What are the rules for using "jemals" in German? I've been told that

Hast du jemals diesen Film gesehen

is not a commonly used expression and that

Hast du diesen Film schon gesehen

would be preferred. Why is this?

Google Translate (not the best translator) gives the first sentence as the translation for "Have you ever seen this film". Is there a better emphasis word to replace "ever"?


Have you ever done this?

3 Answers 3


You are correct, that the direct translation of "Have you ever watched this movie" is "Hast du jemals diesen Film gesehen?". And your friend is also correct, that usually very few people would express the question that way in Germany - except for in a few circumstances.

I think, this is rather a cultural difference than a linguistic one. In the US in particular, people tend to use hyperbole, exaggeration and extremes (from a German point of view), and you often hear words like "Awesome" or "Fantastic" in everyday conversation. In German (and to a good deal in British English as well), this is not as common, and the conversational tone tends to be more modest - which is considered a good thing and people boasting and exaggerating are usually rather frowned upon.

A similar phenomenon occurs with "Have you ever watched this movie?" In German, this would imply a rather probing question on whether you are actually sure that you have not EVER seen it, where this connotation is probably not as strong in English. I personally would simply ask "Hast du diesen Film gesehen?", without using "jemals".

As to "schon": "Hast du diesen Film schon gesehen?" can actually simply be translated by "Have you watched this movie?": the "schon" is implied through the use of the present perfect in English, and rather refers to something in the not too distant past that has not been completed in the present in this case, and the same feeling is conveyed through "schon". In your example, it would mean "Hast du diesen Film (der gerade ins Kino gekommen ist) schon gesehen?" - which I guess is not really what you were trying to ask.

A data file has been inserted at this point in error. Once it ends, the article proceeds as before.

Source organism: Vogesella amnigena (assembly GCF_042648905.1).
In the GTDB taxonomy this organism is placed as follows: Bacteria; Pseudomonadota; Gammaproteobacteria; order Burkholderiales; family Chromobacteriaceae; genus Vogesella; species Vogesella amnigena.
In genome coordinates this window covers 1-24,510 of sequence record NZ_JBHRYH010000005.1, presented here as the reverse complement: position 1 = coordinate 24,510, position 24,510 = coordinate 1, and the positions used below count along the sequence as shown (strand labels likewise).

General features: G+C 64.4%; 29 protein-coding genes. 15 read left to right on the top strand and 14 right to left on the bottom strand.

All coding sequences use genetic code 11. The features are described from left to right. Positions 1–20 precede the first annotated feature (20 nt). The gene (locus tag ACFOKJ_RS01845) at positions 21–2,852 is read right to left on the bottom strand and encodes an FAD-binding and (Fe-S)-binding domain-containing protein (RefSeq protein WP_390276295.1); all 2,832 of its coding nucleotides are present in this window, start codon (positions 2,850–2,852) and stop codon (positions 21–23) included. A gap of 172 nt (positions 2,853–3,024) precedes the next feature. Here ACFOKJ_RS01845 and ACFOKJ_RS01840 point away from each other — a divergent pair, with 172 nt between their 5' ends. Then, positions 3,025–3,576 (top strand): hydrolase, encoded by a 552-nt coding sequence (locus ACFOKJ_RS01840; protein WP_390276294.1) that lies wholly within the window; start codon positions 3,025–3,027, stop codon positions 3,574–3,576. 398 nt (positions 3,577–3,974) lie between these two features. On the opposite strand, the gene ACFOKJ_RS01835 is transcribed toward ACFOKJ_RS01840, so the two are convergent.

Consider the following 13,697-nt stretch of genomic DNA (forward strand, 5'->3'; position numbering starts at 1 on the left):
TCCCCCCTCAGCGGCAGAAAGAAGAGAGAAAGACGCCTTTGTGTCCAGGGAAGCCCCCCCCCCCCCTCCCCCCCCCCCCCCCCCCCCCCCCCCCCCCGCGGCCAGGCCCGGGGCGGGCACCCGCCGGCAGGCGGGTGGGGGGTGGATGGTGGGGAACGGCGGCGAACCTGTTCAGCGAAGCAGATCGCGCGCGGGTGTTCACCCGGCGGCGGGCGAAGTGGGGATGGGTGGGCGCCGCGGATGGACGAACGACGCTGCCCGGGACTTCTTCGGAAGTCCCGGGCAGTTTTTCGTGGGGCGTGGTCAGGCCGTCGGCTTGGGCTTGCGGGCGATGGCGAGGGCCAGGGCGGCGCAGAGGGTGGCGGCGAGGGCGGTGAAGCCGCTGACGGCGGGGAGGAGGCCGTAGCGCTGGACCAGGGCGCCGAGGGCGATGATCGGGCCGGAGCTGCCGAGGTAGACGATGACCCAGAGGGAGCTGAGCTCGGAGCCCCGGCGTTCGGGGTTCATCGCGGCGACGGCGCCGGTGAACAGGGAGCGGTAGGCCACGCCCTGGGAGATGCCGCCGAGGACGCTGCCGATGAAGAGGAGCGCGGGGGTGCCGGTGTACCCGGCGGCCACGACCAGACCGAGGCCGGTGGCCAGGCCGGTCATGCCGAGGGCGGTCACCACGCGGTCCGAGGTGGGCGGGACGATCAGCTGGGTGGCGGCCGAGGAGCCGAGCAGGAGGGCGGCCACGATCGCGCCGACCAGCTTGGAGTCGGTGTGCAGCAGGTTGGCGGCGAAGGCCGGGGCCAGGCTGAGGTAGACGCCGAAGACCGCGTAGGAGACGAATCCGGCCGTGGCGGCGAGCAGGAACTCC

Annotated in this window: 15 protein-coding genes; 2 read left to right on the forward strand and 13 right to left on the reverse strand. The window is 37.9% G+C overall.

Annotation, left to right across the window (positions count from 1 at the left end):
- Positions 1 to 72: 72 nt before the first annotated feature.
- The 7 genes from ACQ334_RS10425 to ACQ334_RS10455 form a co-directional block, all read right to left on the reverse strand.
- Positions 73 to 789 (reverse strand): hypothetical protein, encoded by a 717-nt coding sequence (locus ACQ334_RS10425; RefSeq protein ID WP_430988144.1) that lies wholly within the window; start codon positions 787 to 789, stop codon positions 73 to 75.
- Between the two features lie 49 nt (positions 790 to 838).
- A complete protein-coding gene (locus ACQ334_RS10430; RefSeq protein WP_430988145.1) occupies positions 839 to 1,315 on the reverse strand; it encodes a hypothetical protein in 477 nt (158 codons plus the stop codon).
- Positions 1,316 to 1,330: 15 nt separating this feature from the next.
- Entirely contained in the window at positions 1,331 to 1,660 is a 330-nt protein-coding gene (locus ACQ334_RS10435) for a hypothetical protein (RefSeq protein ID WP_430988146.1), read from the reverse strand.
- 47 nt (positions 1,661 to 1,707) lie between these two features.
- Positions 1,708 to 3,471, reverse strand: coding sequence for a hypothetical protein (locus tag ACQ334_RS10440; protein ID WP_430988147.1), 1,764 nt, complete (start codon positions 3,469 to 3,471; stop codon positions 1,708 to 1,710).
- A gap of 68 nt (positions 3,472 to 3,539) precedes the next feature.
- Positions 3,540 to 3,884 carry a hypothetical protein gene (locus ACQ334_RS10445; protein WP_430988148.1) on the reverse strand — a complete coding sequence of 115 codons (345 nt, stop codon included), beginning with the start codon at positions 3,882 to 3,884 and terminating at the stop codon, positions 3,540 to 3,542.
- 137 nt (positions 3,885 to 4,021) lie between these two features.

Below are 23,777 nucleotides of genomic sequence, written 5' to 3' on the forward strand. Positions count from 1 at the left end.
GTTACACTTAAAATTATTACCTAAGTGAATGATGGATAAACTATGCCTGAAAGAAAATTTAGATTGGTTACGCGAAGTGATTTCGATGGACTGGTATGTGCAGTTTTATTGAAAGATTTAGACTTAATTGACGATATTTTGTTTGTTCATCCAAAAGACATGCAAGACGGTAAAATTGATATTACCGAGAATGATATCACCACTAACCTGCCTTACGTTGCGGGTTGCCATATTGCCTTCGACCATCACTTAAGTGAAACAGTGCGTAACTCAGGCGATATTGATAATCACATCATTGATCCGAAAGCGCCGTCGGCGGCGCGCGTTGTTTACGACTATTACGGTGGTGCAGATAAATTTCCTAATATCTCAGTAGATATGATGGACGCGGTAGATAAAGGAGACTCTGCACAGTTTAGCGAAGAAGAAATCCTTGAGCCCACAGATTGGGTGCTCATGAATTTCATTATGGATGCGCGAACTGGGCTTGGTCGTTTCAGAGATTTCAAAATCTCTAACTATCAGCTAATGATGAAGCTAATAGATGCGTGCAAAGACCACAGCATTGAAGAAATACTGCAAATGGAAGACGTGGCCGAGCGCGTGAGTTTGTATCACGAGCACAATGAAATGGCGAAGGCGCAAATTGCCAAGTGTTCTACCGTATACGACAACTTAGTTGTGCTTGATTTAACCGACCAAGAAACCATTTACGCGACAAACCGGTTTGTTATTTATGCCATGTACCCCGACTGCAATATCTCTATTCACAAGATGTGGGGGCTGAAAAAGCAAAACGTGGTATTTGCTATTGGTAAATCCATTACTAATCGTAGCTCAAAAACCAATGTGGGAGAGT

• 1
    I would expect jemals for trope-like films, or films everyone has seen to an extent that everybody is in on the in-jokes. »Wegen däs Schildäs!« »Hast du den Film jemals gesehen?« »Nein« »Dann zitier nicht daraus!«
    – Jan
    Commented Jun 2, 2015 at 15:16
  • @Jan: To which film are you referring? :-P
    – M.Herzkamp
    Commented Jun 3, 2015 at 12:31
  • @M.Herzkamp Dat kriejen wir später ;P
    – Jan
    Commented Jun 3, 2015 at 12:39

A frequent use case for 'jemals' is in rhetorical questions, where you expect the answer to be negation, like

Hast du jemals 'jemals' in einem Satz benutzt?

Another possible use could be

Ich weiß nicht, ob ich jemals Recht hatte

I don't know if I was ever right.

To translate your example, it is important to know the context. If you are talking about skating to your disapproving parents, you could ask

Habt ihr das jemals ausprobiert?

as a rhetorical question. You perfectly know that your parents never skated.

If you want to show off to your buddy about some trick you can perform, you could say

Hast du das schonmal gemacht?

Replacing the 'jemals' with 'schonmal'.


A disadvantage of the suggested

Hast du diesen Film schon gesehen?

is the missing context. A not unlikely follow-up request could be "Please tell me, what happened after....".

So if I as the asking party want to make sure, that I'm not after details, and just like to know, whether you also saw this film at all, may be 20 years ago, I might insert jemals.

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